UPROXX BEST ALBUM
41. Travis Meadows, 'First Cigarette'
Travis Meadows is a brand new old country stunner that everybody in Nashville has been talking about since his debut album, Killin’ Uncle Buzzy, began making the rounds among heavy-hitters back in 2011. A lo-fi, homespun revised collection of his journals and notes from a final, successful stint in rehab, Meadows followed that searing record up with another lowkey EP, Old Ghost & Unfinished Business in 2013.
But it wasn’t until this past year or so that Meadows scraped together enough cash to cut a country record the way he saw fit; First Cigarette is the result, a grizzled, world-weary but still beaming collection of songs that salute topics as like underdogs, backroads, and Bruce Springsteen with the same fervor and cleverness of any fresh-faced youngster singing radio-friendly fare.
Helmed by hitmaking country producer Jay Joyce, and refined and revised with and songwriter Jeremy Spillman, First Cigarette is Meadows working at the height of his powers, plumbing the depths of despair, and delivering everything from brutal, buzzy lullabies like the title track, to bluesy, zydeco kiss-offs like the ornery closer, “Long Live Cool.” Even on the album’s clear centerpiece, “Pray For Jungleland,” Meadows tempers his nostalgia with a burning appreciation for the present, something more of country’s elder statesmen could stand to emulate.–C.W.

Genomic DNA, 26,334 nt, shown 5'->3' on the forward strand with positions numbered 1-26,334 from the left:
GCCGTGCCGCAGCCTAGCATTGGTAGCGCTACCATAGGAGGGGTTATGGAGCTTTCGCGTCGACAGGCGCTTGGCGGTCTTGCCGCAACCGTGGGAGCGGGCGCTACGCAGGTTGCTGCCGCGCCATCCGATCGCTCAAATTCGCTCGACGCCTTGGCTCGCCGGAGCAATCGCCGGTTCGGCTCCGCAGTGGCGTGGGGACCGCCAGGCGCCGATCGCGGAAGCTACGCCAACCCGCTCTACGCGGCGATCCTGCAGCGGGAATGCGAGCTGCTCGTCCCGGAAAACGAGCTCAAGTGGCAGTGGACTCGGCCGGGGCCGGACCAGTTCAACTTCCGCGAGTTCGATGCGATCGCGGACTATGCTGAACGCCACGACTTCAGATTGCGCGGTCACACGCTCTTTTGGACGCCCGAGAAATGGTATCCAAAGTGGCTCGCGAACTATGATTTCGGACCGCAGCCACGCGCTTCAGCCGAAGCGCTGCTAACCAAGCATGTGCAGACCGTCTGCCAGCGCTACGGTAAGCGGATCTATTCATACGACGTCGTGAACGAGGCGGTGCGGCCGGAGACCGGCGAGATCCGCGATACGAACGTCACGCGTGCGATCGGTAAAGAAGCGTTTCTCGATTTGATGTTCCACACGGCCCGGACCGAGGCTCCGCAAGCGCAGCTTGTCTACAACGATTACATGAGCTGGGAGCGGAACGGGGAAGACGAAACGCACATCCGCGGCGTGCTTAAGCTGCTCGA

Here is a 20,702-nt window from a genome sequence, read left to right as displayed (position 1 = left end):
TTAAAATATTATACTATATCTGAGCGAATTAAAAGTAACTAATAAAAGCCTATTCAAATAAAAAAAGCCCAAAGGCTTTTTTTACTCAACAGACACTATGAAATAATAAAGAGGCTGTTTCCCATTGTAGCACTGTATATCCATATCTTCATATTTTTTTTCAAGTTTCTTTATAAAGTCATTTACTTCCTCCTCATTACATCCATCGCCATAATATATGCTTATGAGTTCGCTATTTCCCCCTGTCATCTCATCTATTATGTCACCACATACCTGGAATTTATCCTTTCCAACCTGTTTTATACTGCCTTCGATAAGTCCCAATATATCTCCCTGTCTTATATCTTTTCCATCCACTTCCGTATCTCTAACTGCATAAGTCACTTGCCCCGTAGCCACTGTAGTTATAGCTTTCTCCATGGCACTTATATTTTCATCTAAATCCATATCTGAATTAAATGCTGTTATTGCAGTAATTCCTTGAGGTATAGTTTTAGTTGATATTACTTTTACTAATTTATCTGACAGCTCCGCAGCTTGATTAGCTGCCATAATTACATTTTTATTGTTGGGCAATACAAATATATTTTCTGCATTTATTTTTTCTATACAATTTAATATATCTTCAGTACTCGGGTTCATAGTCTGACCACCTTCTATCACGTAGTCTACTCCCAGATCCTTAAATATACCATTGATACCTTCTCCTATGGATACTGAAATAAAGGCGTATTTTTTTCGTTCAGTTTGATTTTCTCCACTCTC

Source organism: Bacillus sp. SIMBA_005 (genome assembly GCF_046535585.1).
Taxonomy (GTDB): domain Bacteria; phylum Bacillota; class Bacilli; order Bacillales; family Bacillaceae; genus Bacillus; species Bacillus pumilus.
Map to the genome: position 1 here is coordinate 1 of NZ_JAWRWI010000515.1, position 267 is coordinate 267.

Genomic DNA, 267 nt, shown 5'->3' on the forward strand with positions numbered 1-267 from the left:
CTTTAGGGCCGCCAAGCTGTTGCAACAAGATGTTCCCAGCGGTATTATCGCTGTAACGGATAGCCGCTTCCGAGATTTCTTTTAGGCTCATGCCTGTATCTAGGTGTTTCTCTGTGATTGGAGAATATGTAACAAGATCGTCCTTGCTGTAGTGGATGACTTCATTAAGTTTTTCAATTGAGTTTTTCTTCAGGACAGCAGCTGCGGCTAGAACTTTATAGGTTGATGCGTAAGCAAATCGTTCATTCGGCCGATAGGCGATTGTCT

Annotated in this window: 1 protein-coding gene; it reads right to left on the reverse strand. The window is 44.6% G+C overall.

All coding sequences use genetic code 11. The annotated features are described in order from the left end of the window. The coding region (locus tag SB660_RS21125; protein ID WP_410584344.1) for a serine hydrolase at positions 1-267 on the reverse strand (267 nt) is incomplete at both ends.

UPROXX BEST SONG
40. Travis Meadows, 'First Cigarette'
Travis Meadows has a life that sounds like the short end of the stick. No matter. On First Cigarette, he breaks that stick in half and throws both ends into the fire, letting the pain dissolve in crackling odes that may light the way for future sufferers. As a child, Meadows lost a leg to cancer, watched helplessly as his baby brother drowned, and struggled with the demons of addiction for decades. Now sober, the title track off his new dark and stunning new country record grasps at the tiny comforts of a life now shielded from larger perils. Like a glowing ember, the song barely rises above a growling lullabye whisper, detailing every turn of desire and despair that Meadows has seen over a steely guitar backbone and echoing percussion. Burning bright and true like all the country greats, this song is a silky, resilient spark that won’t go out, no matter how many times you light it up.–C.W.